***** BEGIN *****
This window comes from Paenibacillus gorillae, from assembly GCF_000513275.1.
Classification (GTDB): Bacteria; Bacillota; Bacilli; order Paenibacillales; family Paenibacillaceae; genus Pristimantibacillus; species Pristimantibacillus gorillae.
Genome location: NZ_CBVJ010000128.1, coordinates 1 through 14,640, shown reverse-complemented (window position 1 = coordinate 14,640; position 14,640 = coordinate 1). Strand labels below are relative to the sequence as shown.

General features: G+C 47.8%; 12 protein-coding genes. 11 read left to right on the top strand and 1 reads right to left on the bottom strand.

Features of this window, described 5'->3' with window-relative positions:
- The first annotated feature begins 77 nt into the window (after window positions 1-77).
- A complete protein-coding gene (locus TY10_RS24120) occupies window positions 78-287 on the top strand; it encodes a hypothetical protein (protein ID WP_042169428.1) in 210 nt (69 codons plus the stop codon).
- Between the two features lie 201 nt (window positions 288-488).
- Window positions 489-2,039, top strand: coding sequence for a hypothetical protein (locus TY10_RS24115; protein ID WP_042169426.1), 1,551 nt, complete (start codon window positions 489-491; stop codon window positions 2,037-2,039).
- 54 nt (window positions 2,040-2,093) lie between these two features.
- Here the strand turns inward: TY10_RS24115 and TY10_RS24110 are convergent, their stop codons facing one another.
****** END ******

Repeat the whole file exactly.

This window comes from Paenibacillus gorillae, from assembly GCF_000513275.1.
Classification (GTDB): Bacteria; Bacillota; Bacilli; order Paenibacillales; family Paenibacillaceae; genus Pristimantibacillus; species Pristimantibacillus gorillae.
Genome location: NZ_CBVJ010000128.1, coordinates 1 through 14,640, shown reverse-complemented (window position 1 = coordinate 14,640; position 14,640 = coordinate 1). Strand labels below are relative to the sequence as shown.

General features: G+C 47.8%; 12 protein-coding genes. 11 read left to right on the top strand and 1 reads right to left on the bottom strand.

Features of this window, described 5'->3' with window-relative positions:
- The first annotated feature begins 77 nt into the window (after window positions 1-77).
- A complete protein-coding gene (locus TY10_RS24120) occupies window positions 78-287 on the top strand; it encodes a hypothetical protein (protein ID WP_042169428.1) in 210 nt (69 codons plus the stop codon).
- Between the two features lie 201 nt (window positions 288-488).
- Window positions 489-2,039, top strand: coding sequence for a hypothetical protein (locus TY10_RS24115; protein ID WP_042169426.1), 1,551 nt, complete (start codon window positions 489-491; stop codon window positions 2,037-2,039).
- 54 nt (window positions 2,040-2,093) lie between these two features.
- Here the strand turns inward: TY10_RS24115 and TY10_RS24110 are convergent, their stop codons facing one another.